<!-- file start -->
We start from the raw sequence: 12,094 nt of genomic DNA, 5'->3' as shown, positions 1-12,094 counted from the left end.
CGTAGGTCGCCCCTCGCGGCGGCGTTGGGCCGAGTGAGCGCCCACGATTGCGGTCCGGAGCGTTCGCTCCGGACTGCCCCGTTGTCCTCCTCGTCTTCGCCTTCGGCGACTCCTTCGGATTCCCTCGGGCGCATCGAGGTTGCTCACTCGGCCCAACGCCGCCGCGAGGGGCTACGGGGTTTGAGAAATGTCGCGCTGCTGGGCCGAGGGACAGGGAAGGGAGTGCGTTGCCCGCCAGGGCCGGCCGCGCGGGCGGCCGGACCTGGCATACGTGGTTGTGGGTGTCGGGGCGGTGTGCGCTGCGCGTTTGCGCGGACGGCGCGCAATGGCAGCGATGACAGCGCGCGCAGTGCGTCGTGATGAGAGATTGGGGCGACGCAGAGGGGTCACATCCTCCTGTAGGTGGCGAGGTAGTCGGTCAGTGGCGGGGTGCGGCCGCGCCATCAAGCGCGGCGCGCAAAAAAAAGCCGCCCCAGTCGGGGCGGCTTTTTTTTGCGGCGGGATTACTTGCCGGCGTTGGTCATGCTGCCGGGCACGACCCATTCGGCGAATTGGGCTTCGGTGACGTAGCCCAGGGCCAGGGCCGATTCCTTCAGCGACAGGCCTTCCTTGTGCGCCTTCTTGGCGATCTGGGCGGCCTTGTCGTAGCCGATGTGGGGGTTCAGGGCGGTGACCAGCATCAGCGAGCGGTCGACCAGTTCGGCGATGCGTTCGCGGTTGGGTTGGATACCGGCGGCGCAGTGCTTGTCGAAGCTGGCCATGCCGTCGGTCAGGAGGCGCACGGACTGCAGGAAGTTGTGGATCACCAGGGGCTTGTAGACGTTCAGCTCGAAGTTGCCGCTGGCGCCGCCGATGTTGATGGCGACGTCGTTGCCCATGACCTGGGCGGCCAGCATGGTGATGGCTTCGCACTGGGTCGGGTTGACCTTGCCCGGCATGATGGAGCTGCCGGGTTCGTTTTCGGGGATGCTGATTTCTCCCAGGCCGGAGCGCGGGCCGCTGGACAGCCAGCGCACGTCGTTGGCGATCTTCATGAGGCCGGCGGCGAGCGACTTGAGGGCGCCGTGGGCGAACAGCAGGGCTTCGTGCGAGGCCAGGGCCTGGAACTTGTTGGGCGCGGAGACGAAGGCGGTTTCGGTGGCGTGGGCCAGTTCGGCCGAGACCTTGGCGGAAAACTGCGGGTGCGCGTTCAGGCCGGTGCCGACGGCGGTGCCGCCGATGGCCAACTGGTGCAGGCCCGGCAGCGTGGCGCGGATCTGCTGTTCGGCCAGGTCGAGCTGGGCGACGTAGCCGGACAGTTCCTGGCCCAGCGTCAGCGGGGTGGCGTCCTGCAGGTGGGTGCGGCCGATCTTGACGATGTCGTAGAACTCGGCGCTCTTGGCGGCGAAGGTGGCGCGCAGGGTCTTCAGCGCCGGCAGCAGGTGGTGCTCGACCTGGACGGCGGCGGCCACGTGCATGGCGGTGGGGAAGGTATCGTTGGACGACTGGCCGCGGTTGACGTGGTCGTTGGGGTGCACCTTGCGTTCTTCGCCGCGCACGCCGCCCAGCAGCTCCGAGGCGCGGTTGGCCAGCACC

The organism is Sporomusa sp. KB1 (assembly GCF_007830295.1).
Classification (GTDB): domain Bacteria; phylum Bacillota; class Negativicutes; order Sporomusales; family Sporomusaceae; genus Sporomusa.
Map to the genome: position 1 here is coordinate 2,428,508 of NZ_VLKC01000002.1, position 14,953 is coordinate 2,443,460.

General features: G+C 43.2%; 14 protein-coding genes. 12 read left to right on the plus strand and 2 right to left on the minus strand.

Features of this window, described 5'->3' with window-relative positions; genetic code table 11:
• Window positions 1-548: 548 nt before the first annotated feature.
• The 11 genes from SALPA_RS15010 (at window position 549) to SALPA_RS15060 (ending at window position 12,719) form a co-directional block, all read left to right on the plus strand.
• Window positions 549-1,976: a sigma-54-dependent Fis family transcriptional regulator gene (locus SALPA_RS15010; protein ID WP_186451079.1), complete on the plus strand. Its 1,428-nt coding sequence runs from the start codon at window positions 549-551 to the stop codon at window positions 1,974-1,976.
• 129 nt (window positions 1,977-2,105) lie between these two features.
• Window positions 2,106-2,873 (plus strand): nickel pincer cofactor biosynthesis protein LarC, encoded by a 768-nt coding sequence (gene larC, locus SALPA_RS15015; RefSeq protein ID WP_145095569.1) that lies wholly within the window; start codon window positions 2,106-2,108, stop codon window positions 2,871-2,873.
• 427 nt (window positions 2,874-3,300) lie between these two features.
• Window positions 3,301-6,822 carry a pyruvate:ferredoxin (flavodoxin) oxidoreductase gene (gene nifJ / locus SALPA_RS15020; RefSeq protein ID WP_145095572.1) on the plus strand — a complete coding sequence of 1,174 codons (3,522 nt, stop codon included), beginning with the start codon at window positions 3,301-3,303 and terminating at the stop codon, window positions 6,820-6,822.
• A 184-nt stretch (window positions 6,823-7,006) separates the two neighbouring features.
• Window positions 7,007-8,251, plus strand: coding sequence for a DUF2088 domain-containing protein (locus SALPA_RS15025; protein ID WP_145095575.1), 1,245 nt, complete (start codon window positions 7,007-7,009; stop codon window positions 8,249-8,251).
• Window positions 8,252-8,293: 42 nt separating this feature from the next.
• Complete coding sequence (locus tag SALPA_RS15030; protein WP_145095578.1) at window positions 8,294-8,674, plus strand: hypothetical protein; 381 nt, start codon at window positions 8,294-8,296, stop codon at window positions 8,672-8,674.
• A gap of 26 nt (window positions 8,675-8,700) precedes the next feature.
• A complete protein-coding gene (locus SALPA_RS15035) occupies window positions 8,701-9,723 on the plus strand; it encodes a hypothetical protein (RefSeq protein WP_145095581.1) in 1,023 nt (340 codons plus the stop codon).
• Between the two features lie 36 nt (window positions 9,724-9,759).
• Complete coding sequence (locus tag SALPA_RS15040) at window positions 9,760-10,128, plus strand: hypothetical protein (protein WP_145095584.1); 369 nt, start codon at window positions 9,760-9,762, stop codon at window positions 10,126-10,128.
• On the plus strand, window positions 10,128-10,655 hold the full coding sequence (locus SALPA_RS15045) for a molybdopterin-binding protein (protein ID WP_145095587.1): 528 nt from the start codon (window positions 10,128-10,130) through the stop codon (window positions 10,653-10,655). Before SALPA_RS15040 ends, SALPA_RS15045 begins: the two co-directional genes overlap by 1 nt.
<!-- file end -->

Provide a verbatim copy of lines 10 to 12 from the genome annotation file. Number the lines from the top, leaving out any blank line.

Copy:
• Window positions 549-1,976: a sigma-54-dependent Fis family transcriptional regulator gene (locus SALPA_RS15010; protein ID WP_186451079.1), complete on the plus strand. Its 1,428-nt coding sequence runs from the start codon at window positions 549-551 to the stop codon at window positions 1,974-1,976.
• 129 nt (window positions 1,977-2,105) lie between these two features.
• Window positions 2,106-2,873 (plus strand): nickel pincer cofactor biosynthesis protein LarC, encoded by a 768-nt coding sequence (gene larC, locus SALPA_RS15015; RefSeq protein ID WP_145095569.1) that lies wholly within the window; start codon window positions 2,106-2,108, stop codon window positions 2,871-2,873.